17. Willie McCovey -- Amazing slugger at a position unfortunately filled with them.
              18. Will Clark -- One of the most notable "what could have beens" in history.
              19. Todd Helton -- Close to the Hall of Fame for me. Even with Coors.
              20. Keith Hernandez -- Maybe the greatest fielder at first in history.


              I'm almost certainly not done, so things like further tinkering, non-MLB players and snubbed Hall of Famers will be on later.
              Nice looking list, and well thought out with a single GLARING exception. McCovey that low....consider his context. No other slugger endured their prime in the pitcher's era to the extent McCovey did, and played most of it in a pitcher's park to boot. Check his normalized stats and compare again with some of the other greats.

              Still, an excellent effort.

              Comment


              • #8
                First, I stand corrected. McCovey's park factors while in SF were actually slightly favorable.

                Second, in my own lists, I have both Dick Allen and Harmon Killebrew listed in the utility slot, as I'm uncomfortable tying them to a single position. Along with Pete Rose, they are the best of that lot. If I were to include them here, as I guess I should, Killer gets number 12, and Allen # 15. Mark, if you like, I can adjust, or you can.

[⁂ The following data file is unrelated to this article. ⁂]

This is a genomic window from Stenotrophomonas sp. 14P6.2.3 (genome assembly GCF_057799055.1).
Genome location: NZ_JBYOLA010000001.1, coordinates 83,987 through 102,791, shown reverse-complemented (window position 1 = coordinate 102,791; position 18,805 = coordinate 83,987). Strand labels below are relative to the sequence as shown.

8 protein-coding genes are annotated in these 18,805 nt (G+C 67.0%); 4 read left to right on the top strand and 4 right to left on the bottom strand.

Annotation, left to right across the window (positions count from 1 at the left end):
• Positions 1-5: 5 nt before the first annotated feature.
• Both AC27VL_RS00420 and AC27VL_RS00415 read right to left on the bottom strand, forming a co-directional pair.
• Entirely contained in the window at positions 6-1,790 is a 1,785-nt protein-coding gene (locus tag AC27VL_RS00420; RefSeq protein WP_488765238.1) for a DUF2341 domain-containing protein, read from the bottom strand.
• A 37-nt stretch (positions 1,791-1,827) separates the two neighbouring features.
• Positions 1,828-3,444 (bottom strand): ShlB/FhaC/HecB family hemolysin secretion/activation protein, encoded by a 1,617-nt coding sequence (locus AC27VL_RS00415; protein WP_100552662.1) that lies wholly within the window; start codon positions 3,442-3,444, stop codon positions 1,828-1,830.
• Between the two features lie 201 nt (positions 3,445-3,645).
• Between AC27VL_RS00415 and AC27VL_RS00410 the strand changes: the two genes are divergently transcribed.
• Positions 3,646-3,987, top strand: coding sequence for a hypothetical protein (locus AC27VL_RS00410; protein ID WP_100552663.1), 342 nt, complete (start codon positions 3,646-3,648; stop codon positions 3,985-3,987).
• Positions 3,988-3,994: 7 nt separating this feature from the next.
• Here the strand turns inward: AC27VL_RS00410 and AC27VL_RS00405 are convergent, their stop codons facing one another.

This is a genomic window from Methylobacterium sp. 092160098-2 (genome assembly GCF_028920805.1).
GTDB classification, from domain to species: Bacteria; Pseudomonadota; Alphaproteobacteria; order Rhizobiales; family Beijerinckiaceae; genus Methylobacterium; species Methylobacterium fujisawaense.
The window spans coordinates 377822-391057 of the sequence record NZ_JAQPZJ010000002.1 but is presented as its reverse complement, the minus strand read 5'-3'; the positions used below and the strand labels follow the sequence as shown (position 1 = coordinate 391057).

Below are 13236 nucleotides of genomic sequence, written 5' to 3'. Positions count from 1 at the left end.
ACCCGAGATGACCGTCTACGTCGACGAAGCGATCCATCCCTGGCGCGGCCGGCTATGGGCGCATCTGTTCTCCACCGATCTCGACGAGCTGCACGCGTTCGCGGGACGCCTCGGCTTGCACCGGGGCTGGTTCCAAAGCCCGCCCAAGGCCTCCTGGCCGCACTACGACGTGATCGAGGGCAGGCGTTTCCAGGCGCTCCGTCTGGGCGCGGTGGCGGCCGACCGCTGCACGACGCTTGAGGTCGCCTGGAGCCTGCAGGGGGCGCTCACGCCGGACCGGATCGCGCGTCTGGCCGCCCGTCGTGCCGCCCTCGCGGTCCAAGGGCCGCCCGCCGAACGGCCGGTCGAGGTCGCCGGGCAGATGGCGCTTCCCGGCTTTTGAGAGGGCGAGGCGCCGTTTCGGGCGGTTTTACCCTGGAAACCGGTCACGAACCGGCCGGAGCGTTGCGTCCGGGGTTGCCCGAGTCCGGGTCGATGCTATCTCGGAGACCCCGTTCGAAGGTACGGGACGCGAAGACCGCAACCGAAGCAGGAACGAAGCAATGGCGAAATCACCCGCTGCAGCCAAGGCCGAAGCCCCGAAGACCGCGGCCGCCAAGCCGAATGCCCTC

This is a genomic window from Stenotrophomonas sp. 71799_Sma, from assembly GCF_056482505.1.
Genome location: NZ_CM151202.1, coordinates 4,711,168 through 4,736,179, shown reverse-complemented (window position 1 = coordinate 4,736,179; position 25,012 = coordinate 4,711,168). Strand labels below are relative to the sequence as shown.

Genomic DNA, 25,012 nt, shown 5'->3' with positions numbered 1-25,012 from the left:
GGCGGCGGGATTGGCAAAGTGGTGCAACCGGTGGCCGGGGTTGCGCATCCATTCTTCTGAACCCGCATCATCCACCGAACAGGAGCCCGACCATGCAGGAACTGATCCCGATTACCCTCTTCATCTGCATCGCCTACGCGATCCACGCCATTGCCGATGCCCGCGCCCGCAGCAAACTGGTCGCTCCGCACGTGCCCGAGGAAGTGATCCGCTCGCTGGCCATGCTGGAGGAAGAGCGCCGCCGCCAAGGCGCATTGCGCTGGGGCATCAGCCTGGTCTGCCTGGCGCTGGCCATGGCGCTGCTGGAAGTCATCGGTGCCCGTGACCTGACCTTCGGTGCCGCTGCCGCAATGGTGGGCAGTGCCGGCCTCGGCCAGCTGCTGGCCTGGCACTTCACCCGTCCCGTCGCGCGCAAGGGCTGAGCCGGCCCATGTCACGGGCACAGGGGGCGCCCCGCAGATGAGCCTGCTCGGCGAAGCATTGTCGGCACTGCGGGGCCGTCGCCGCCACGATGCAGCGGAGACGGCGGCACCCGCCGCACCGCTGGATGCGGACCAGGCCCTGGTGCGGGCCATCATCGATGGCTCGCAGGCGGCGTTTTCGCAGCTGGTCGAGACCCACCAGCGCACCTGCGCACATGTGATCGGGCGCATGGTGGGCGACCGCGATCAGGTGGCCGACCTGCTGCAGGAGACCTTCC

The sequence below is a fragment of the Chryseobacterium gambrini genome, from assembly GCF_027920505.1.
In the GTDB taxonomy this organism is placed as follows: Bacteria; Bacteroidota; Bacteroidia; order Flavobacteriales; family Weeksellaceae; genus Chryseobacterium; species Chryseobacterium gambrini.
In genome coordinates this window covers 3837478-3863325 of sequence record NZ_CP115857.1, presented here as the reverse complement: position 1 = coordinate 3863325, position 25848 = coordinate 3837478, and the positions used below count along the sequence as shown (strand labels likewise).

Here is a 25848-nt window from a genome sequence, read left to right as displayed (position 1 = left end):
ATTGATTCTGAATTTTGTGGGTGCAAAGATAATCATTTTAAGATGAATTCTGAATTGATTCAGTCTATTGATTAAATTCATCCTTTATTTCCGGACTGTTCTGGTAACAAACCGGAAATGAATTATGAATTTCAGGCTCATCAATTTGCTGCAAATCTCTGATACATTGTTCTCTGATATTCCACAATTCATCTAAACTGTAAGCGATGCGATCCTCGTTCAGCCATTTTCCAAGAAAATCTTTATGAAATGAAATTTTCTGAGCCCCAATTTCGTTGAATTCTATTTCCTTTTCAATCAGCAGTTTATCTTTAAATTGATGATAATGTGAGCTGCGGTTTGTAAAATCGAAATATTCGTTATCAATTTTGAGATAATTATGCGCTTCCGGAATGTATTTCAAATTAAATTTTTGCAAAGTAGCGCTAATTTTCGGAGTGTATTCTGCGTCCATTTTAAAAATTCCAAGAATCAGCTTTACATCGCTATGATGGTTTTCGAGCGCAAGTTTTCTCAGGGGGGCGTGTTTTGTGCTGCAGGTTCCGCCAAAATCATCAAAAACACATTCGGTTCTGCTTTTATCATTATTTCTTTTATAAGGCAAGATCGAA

Comment


                • #9
                  --For the purposes of this exercise players need to be slotted into one position. For Dick Allen and Harmon Killebrew firstbase is there primary position. I think anybody's top 20 would be flawed without them, but that is only my opinion and not a requirement. Although it is possible that both could rank higher at third. If they make the list here they won't be eligible at 3B though (ditto for Perez).

                  Comment


                  • #10
                    this is very difficult to do without some guidelines. For players who played mroe than one potision, like Thomas, Killebrew, and Allen, do we rank them for what they did ONLY at first, or for their career as a whole? For guys who were heavily suspected of steroids, like Mcgwire, Palmeiro, Bagwell, and Thome, do we penalize them for that? Or are these issues left up to the individual? First base is interesting, because after Gehrig and Foxx you can pretty much mix up the next 10 guys any way and justify it. You wouldnt think first basemen would have longevity issues, but seems to me that the best hitters of these guys( Foxx, Greenberg, Mize, Allen, Mcgwire, even Gehrig to an extent )didnt have long careers, and the guys who did have long careers (Murray, Killebrew, Mccovey, Palmeiro) were a notch below. Sisler and Bagwell are by far the best all around players of the bunch, and both had pretty long careers, so Id probably put them both in the top 5. Why is Sisler so low on people's lists? A great peak, a long career, and maybe the best running and fielding first baseman ever. seems to me he was sort of the Jeff Bagwell of his time. You can say hes not a 'slugger', but he did finish in the top 5 in slugging percentage 6 consecutive years. Bagwell has 6 seasons in the top 10, 2 in the top 5.